These assumptions lead to conclusions that form your beliefs and finally inspire you to take actions. There is a reflexive loop of what you’re able to observe based upon your actions and the cycle continues.

Observing through the ladder of inference

I’ll take my personal example from above through the ladder of inference.

From a young age, I observed that it was wholly appropriate to poke fun at others, to be snarky, and to make jokes at someone else’s expense. I also observed that people were weak and unintelligent when they apologized for errors they’d made and that it was completely fine to judge others who did not whip back with some form of snide remark or insult as being slow or unintelligent.

With this data, I formed a personality that was sharp-tongued and opinionated. I made assumptions about others and formed a bias about people who took a moment to think before they spoke and apologized when they made a mistake.

I saw these people as competition, something to conquer because I could not understand how they were successful in the world with this sort of affect. How could they get their point across so clearly without including competition, defensiveness, and judgment?

My actions and life decisions in my late teens and all of my 20s were the outcome of an observed state, what I’ve heard called: “Come on bitches!”

  • I went to university straight out of high school because my guidance counselor suggested that I might do better starting off at a community college since I didn’t know what I wanted to study and I wanted to prove her wrong.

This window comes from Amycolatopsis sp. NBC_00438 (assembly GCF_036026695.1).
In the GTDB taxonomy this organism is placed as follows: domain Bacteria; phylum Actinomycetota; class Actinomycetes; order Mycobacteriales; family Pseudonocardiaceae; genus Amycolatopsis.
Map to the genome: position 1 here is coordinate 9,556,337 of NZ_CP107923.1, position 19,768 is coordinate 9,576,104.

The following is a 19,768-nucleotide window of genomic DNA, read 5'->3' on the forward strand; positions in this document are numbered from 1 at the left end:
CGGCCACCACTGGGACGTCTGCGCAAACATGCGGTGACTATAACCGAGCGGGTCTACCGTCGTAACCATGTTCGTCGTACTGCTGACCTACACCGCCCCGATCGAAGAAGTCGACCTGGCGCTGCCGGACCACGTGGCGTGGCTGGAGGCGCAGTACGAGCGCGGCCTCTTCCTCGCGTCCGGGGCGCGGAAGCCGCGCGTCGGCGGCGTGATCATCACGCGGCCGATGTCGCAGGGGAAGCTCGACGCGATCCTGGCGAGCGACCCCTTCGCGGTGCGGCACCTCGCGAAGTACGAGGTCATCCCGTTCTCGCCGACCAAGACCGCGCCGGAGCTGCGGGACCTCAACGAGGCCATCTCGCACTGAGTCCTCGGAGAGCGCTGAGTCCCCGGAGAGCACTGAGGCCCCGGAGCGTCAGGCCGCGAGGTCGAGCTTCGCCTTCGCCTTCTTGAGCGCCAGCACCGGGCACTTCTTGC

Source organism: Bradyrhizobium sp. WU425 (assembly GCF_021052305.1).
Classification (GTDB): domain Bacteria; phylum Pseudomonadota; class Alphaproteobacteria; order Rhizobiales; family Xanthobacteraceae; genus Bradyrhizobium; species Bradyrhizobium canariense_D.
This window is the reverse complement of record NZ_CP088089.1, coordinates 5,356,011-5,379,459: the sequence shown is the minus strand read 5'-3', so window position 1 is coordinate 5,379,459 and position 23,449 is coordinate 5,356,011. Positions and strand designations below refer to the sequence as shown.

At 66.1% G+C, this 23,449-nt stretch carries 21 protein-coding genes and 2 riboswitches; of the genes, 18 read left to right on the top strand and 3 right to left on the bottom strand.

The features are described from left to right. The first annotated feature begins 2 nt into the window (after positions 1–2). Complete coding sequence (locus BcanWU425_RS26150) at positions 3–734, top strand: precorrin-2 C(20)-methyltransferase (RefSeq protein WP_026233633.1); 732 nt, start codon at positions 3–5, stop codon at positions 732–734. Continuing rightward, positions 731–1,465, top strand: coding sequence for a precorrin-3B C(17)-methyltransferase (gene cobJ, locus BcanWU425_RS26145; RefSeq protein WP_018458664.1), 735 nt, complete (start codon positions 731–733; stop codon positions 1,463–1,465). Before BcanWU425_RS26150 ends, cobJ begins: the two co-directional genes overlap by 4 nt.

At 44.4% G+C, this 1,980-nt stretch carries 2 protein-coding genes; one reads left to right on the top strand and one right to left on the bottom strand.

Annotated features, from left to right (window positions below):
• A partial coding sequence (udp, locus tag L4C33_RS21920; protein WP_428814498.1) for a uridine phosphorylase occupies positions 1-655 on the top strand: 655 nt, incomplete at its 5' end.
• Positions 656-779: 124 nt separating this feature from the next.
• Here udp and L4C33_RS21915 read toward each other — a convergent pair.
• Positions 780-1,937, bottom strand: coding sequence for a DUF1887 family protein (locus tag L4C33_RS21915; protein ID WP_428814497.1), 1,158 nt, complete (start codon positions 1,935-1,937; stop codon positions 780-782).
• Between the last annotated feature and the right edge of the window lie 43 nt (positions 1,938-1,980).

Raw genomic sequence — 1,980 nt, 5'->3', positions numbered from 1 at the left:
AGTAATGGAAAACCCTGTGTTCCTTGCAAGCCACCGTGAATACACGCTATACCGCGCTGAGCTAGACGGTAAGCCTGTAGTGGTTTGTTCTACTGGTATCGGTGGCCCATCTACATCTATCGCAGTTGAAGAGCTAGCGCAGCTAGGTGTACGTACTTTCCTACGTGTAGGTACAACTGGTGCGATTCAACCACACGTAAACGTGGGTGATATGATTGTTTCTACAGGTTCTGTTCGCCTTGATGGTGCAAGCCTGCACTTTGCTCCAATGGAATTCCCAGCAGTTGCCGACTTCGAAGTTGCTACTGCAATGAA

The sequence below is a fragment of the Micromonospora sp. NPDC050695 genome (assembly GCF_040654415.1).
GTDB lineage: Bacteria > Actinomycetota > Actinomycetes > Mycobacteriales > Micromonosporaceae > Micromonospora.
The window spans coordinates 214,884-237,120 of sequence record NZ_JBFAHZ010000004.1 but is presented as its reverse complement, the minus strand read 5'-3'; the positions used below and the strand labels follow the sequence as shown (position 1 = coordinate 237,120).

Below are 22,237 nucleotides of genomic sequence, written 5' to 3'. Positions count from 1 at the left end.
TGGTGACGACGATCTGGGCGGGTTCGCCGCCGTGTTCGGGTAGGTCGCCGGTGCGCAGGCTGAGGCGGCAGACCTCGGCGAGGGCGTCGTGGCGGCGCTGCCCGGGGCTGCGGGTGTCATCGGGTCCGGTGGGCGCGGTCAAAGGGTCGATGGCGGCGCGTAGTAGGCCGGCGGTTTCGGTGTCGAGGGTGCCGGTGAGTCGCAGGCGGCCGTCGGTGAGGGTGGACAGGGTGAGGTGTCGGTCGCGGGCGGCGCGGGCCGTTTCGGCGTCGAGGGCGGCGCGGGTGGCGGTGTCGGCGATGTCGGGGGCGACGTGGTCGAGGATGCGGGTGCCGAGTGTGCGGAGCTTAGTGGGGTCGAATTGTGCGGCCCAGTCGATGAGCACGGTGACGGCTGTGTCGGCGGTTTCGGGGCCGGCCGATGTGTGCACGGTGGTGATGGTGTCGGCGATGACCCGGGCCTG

• I became a Peace Corps Volunteer because a professor challenged the class to do things like volunteer to make the world better. I took that a step beyond and moved to a completely new place for two years to learn a new language and live rurally because I had to do more than what I perceived others were doing.

  • I got a job at a large agency because my boyfriend at the time was having a hard time getting hired there and I wanted to prove to him that it could be done.

  • I didn’t do yoga, I did Bikram hot yoga and participated in competitions (yes, yoga competitions…) to show that I was more intense than the next yogi.

  • I didn’t do dance, I did aerial dance on fabric and apparatus hanging from the ceiling so I could boast about it